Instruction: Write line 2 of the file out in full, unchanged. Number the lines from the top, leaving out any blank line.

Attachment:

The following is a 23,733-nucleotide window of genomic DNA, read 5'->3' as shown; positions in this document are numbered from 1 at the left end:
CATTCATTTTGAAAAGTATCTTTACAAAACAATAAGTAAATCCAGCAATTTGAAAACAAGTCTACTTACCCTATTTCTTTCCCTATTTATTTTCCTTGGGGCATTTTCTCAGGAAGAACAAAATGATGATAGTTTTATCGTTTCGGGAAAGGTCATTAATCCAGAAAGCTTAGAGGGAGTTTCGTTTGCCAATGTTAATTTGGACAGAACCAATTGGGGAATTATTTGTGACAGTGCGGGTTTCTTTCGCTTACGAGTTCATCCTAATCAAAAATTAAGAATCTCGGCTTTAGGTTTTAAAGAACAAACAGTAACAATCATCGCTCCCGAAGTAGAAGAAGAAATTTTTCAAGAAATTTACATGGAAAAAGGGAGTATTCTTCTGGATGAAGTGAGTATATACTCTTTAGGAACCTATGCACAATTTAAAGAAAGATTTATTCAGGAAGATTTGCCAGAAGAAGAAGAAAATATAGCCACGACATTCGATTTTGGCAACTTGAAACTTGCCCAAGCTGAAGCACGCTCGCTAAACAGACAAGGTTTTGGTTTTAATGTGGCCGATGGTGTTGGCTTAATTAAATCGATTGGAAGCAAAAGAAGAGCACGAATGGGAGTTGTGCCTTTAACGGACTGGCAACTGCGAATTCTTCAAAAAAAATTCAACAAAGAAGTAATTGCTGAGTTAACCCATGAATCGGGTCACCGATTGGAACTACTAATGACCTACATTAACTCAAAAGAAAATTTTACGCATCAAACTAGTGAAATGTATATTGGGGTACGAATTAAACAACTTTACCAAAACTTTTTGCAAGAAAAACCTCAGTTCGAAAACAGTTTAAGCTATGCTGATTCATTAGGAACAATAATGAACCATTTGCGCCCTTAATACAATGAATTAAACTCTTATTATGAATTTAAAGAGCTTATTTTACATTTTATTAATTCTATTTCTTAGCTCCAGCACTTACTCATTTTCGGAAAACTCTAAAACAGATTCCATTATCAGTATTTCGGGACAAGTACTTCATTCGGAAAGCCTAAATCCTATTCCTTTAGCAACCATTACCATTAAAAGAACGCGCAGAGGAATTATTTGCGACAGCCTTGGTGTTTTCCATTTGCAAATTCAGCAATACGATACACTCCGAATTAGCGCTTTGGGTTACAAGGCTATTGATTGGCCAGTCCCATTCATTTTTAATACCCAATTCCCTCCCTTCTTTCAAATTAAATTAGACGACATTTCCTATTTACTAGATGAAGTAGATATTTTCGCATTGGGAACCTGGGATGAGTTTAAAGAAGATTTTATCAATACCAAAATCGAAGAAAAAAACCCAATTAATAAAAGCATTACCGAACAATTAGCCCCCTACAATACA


CATTCATTTTGAAAAGTATCTTTACAAAACAATAAGTAAATCCAGCAATTTGAAAACAAGTCTACTTACCCTATTTCTTTCCCTATTTATTTTCCTTGGGGCATTTTCTCAGGAAGAACAAAATGATGATAGTTTTATCGTTTCGGGAAAGGTCATTAATCCAGAAAGCTTAGAGGGAGTTTCGTTTGCCAATGTTAATTTGGACAGAACCAATTGGGGAATTATTTGTGACAGTGCGGGTTTCTTTCGCTTACGAGTTCATCCTAATCAAAAATTAAGAATCTCGGCTTTAGGTTTTAAAGAACAAACAGTAACAATCATCGCTCCCGAAGTAGAAGAAGAAATTTTTCAAGAAATTTACATGGAAAAAGGGAGTATTCTTCTGGATGAAGTGAGTATATACTCTTTAGGAACCTATGCACAATTTAAAGAAAGATTTATTCAGGAAGATTTGCCAGAAGAAGAAGAAAATATAGCCACGACATTCGATTTTGGCAACTTGAAACTTGCCCAAGCTGAAGCACGCTCGCTAAACAGACAAGGTTTTGGTTTTAATGTGGCCGATGGTGTTGGCTTAATTAAATCGATTGGAAGCAAAAGAAGAGCACGAATGGGAGTTGTGCCTTTAACGGACTGGCAACTGCGAATTCTTCAAAAAAAATTCAACAAAGAAGTAATTGCTGAGTTAACCCATGAATCGGGTCACCGATTGGAACTACTAATGACCTACATTAACTCAAAAGAAAATTTTACGCATCAAACTAGTGAAATGTATATTGGGGTACGAATTAAACAACTTTACCAAAACTTTTTGCAAGAAAAACCTCAGTTCGAAAACAGTTTAAGCTATGCTGATTCATTAGGAACAATAATGAACCATTTGCGCCCTTAATACAATGAATTAAACTCTTATTATGAATTTAAAGAGCTTATTTTACATTTTATTAATTCTATTTCTTAGCTCCAGCACTTACTCATTTTCGGAAAACTCTAAAACAGATTCCATTATCAGTATTTCGGGACAAGTACTTCATTCGGAAAGCCTAAATCCTATTCCTTTAGCAACCATTACCATTAAAAGAACGCGCAGAGGAATTATTTGCGACAGCCTTGGTGTTTTCCATTTGCAAATTCAGCAATACGATACACTCCGAATTAGCGCTTTGGGTTACAAGGCTATTGATTGGCCAGTCCCATTCATTTTTAATACCCAATTCCCTCCCTTCTTTCAAATTAAATTAGACGACATTTCCTATTTACTAGATGAAGTAGATATTTTCGCATTGGGAACCTGGGATGAGTTTAAAGAAGATTTTATCAATACCAAAATCGAAGAAAAAAACCCAATTAATAAAAGCATTACCGAACAATTAGCCCCCTACAATACA